The 8th annual Beyond the Bars Conference of the Center for Justice at Columbia University seeks to contribute to the growing movement to close jails and prisons as a part of the larger struggle to end mass incarceration. In particular, we will focus on elevating the efforts led by grassroots organizers that include formerly incarcerated and directly impacted people.
Prison and jail closings have been taking place unevenly throughout the United States over the past decade. However, campaigns like the ones in New York, Los Angeles, and Milwaukee have helped to usher in a new phase, one that highlights the role of grassroots organizing and directly impacted leadership, and that has begun to put forth a more transformative vision of how to close jails and prisons and what comes in their place. Momentum for lasting change is building. Organizers, activists and scholars have been grappling with many of the deeply seeded issues related to incarceration and criminalization. From the movement to close youth prisons entirely, to centering the fight for racial justice, to highlighting the ways that women and lgbtq community are impacted, to focusing on the elderly inside prisons with long sentences that are about punishment not safety, to interrogating the effectiveness of punishment in reducing violence, we are at a moment where we are able to make concrete advances in reducing the carceral footprint.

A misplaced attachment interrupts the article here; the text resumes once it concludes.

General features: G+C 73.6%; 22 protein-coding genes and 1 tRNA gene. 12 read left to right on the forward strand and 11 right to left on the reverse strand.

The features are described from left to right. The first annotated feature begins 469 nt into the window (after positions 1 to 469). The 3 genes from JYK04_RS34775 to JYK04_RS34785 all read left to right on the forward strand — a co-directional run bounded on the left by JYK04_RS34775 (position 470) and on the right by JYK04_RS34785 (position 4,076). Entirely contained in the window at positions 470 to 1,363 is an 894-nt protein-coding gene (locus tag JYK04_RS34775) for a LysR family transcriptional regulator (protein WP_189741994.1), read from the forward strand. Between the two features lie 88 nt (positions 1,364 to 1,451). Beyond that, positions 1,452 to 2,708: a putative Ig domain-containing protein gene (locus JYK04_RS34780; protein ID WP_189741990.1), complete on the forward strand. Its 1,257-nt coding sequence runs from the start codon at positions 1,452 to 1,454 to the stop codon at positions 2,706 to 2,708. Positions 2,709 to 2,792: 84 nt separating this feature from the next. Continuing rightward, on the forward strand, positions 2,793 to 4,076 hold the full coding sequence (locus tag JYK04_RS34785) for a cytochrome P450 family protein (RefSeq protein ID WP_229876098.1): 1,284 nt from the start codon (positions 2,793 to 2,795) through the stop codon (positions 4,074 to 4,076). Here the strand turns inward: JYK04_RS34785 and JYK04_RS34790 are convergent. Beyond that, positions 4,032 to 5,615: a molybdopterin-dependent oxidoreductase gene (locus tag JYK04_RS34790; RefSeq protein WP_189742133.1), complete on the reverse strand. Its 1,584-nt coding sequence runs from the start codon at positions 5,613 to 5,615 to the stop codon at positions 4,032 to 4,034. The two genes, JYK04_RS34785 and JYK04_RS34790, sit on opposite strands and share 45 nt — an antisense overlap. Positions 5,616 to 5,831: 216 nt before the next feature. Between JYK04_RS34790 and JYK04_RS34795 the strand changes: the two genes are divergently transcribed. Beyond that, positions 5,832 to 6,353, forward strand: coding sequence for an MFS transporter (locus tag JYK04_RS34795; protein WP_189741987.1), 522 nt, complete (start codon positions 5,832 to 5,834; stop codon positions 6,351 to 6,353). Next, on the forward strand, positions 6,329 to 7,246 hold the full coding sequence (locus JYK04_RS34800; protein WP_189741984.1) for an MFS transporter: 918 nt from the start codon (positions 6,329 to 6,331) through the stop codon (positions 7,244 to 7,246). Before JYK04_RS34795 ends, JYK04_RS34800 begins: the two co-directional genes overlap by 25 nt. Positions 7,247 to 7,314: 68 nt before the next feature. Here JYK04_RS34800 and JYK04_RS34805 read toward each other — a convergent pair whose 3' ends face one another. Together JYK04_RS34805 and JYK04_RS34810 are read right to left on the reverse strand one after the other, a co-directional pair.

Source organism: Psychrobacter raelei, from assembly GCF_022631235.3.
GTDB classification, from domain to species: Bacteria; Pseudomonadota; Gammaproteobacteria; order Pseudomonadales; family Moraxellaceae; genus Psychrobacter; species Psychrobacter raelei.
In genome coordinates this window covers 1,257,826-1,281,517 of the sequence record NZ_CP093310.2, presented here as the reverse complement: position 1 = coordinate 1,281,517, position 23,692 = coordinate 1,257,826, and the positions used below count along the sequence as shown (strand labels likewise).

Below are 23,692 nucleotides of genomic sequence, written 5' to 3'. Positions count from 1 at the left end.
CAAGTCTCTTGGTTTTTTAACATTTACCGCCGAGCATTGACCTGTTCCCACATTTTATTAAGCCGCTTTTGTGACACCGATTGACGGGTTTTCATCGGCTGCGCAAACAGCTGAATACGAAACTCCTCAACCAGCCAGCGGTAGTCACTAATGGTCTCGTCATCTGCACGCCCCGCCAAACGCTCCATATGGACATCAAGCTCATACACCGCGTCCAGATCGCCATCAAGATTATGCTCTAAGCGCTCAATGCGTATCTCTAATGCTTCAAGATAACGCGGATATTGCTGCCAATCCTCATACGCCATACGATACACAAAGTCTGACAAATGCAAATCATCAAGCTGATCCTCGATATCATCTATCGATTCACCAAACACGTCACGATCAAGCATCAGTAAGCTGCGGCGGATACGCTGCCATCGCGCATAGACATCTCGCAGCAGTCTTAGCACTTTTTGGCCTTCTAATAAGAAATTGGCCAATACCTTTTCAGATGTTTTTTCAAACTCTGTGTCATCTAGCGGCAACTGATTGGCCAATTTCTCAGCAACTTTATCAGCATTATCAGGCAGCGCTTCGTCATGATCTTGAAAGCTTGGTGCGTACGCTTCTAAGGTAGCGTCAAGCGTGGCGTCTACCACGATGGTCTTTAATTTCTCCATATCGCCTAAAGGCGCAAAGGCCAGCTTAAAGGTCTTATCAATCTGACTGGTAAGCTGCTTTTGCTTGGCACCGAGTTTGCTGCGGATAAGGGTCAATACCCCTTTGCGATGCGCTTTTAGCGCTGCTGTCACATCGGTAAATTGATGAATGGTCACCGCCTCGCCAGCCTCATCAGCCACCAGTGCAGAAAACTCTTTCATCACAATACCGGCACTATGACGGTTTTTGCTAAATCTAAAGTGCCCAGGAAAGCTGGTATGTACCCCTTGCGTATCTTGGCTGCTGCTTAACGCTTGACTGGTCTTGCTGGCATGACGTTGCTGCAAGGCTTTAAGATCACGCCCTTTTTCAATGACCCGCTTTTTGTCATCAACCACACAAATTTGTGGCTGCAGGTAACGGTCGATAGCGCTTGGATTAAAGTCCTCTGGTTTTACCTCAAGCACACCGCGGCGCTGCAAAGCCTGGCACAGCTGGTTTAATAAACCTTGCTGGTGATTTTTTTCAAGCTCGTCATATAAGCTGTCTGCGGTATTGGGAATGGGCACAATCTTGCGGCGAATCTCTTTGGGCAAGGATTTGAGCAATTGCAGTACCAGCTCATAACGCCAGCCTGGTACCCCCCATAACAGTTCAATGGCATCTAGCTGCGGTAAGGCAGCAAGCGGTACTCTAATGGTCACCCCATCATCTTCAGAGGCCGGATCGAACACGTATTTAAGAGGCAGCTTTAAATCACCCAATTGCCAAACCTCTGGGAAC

It is our hope that this conference will bolster these efforts in the following ways:
Convene and support a national network of people and organizations working to close jails and prisons across the country
Help articulate a vision and analysis for closing jails and prisons and what comes in its place
Address and examine some of the difficult issues and questions that arise in the efforts to close jails and prison
Further catalyze university involvement in the struggle to end mass incarceration
Our ongoing coding project, RikersBot, was featured in Fast Company.
RikersBot is a coding and digital storytelling project created Group for the Experimental Methods in the Humanities and Center for Justice. The project brings Columbia students and Rikers students together to learn coding by creating an Twitter Bot and write stories be shared via the Twitter Bot. We are currently in our second cycle of the project, with future iterations planned for each semester.
How Rikers Students and Columbia Students Built a Twitter Bot – with no Internet
By Steven Melendez